Category Archives: Economic Development

Kitsap retail sales up 10 percent in first quarter

Retail sales increased 9.7 percent in Kitsap County during the first three months of the year, outpacing the statewide growth in sales.

shoes6_22899584_ver1.0_640_480Kitsap establishments reported $914 million in taxable sales in the first quarter of 2016, compared with $834 million in the first quarter of 2015, according to the state Department of Revenue.

Retail trade sales (subset of retail sales that includes transactions made by dealerships, stores and other businesses selling merchandise directly to consumers) were up 6.7 percent, marking the largest percentage increase in the region.

Statewide, retail sales grew 8.9 percent in the first quarter and retail trade sales grew 5.1 percent.

Here’s a chart showing sales growth in Puget Sound area counties:

Sales by industry

Major retail trade industries reporting increased sales included auto dealers and parts stores (up 12.4 percent), building and garden material suppliers (up 10.7 percent),  drug and health stores (up 31.3 percent), and sporting goods, toys, book and music stores (up 7.1 percent).

General merchandise stores experienced a 1.5 percent dip in sales, after enjoying a strong fourth quarter.

Outside of retail trade, building construction climbed 24.7 percent, manufacturing 7.1 percent, wholesale trade 16.5 percent, and accommodations and food services 12.5 percent.

Here’s a full breakdown of sales by industry (click the full screen button to avoid squinting):

Port mulling $75k real estate marketing study

SAFE Boats remains an anchor tenant at the port
SAFE Boats remains an anchor industrial tenant at the port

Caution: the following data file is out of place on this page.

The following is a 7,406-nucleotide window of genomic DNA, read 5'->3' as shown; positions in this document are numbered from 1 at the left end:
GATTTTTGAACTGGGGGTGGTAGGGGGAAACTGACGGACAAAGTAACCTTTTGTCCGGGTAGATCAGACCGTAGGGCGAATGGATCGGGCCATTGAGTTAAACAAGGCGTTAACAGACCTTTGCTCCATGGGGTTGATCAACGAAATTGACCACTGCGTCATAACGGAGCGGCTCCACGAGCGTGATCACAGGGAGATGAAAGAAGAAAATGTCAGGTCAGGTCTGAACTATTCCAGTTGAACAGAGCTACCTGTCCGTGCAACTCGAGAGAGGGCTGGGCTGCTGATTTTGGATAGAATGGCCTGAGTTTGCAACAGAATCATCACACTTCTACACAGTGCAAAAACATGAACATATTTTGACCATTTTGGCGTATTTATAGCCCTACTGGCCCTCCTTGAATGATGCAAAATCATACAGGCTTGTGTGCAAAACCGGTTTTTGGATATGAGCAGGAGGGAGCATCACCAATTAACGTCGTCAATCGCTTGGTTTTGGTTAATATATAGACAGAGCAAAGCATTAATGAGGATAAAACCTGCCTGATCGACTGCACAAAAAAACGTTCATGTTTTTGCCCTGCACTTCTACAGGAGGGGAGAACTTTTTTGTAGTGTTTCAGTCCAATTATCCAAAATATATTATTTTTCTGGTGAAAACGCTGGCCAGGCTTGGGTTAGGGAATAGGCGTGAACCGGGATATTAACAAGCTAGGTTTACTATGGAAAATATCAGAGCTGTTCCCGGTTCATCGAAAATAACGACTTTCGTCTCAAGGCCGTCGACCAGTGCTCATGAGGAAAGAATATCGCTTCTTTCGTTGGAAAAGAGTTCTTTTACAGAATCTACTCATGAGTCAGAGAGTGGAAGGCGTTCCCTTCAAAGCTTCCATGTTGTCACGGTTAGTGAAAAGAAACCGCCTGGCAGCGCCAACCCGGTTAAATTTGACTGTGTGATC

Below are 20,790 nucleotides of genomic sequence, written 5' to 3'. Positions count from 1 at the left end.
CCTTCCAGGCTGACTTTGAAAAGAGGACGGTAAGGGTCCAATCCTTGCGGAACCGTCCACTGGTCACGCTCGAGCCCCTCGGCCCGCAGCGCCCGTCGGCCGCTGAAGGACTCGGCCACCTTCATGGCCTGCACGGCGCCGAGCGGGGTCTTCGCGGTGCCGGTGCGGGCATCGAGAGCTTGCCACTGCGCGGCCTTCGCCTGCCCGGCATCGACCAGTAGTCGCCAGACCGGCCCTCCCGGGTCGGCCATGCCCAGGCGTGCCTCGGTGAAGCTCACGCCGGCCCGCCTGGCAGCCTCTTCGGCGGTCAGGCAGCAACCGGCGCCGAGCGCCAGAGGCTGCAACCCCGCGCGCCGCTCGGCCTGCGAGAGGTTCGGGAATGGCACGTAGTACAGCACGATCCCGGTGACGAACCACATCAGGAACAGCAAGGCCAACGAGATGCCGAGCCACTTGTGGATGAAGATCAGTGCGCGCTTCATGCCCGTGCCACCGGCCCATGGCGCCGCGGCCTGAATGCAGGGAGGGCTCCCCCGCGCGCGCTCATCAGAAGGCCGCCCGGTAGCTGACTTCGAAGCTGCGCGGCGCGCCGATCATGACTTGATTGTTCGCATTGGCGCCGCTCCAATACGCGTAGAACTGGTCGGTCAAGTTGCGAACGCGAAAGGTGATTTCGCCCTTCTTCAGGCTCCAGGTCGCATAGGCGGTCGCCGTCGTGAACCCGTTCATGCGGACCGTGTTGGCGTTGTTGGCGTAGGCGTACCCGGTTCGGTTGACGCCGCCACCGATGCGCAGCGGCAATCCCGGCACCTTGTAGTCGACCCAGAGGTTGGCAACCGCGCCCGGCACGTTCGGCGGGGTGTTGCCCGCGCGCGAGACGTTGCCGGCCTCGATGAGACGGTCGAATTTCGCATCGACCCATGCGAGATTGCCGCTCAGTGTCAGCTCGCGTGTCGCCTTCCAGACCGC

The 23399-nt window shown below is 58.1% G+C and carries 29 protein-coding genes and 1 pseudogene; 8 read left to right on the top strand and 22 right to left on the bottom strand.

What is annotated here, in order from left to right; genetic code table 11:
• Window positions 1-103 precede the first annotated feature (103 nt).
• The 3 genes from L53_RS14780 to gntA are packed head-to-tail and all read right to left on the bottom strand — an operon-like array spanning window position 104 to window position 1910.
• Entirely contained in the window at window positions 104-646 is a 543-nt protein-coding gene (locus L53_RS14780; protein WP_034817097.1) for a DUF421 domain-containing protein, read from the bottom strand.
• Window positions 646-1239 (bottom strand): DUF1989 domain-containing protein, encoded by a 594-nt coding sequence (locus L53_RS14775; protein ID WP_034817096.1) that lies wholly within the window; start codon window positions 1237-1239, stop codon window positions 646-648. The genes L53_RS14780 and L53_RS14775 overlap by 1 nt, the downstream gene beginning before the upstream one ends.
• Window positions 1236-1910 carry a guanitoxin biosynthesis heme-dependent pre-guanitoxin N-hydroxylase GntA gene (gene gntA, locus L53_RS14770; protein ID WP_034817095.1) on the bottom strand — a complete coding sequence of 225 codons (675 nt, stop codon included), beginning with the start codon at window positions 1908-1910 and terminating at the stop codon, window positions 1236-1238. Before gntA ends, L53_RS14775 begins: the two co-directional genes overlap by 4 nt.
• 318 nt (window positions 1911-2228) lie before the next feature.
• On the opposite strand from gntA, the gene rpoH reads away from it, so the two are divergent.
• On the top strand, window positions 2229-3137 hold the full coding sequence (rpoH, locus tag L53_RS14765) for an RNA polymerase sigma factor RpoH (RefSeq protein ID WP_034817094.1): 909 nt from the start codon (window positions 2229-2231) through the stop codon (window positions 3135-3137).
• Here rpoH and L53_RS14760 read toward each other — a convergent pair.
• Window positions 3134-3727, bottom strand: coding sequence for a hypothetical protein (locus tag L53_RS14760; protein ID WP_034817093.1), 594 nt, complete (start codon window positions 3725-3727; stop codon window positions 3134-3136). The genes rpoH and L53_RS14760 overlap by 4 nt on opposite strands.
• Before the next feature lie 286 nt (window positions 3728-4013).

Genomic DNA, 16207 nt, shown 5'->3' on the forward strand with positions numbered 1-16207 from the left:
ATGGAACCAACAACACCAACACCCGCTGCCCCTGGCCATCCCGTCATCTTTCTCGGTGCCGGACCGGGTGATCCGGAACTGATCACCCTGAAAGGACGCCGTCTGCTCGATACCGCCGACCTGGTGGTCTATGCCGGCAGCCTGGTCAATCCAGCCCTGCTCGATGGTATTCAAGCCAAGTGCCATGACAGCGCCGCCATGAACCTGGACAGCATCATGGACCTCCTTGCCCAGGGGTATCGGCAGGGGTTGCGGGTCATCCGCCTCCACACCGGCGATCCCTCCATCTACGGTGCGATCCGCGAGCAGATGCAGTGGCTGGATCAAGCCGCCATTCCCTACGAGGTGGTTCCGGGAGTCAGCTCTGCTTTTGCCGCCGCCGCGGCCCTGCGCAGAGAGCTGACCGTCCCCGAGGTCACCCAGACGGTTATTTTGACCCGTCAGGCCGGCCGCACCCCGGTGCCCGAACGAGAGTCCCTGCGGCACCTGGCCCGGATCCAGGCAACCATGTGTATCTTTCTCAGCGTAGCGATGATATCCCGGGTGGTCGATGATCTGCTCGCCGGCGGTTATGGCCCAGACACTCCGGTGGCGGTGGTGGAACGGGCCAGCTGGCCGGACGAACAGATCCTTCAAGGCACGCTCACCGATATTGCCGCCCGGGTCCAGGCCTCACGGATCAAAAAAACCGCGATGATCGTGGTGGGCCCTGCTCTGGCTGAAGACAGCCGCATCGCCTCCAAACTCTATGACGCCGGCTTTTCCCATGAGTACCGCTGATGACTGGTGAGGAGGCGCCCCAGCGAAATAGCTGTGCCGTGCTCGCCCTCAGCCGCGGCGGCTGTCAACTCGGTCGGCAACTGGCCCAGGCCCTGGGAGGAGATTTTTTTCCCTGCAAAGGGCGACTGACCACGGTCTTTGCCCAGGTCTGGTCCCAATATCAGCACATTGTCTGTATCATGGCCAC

The Port of Bremerton is considering paying a consulting firm $75,000 to study how the district can best market its sprawling industrial property to potential tenants.

According to a memo prepared by CEO Jim Rothlin, the goal of the analysis would be to identify the port’s strengths and generate a list of businesses that could benefit from locating there.

“While the Port has many amenities to offer prospective tenants at the Industrial Park, it is critical that we find a way to stand apart from many other location options available to them,” Rothlin wrote in the memo.

Rothlin is recommending a contract with real estate consulting firm Heartland LLC. of Seattle.

The bulk of the $75,000 price tag would be covered by a $49,500 grant the port recently obtained from the state Department of Commerce. The port would pick up the remaining $25,500.

The port commission will vote on the contract during its next meeting, scheduled for 6 p.m. Tuesday at Bremerton National Airport.

You can read Rothlin’s memo below and find the port commission agenda here.


Employment stronger, job growth gradual in Kitsap this year

Kitsap County saw incremental job growth through May this year, while overall employment among county residents remained more robust.

Kitsap jobs

Kitsap County employers provided an estimated 88,900 jobs in May, according to preliminary numbers from the state Employment Security Department. That marked an increase of 1,300 from May 2015.

Through the first five months of the year, the number of jobs in Kitsap was up 1.8 percent compared with the same period of 2015.

The largest gain came in the public sector, where jobs increased by 3.5 percent. Private sector jobs increased by less than 1 percent.

Here’s a graphical look at Kitsap job trends:


Overall employment among Kitsap residents has been healthier so far this year than last.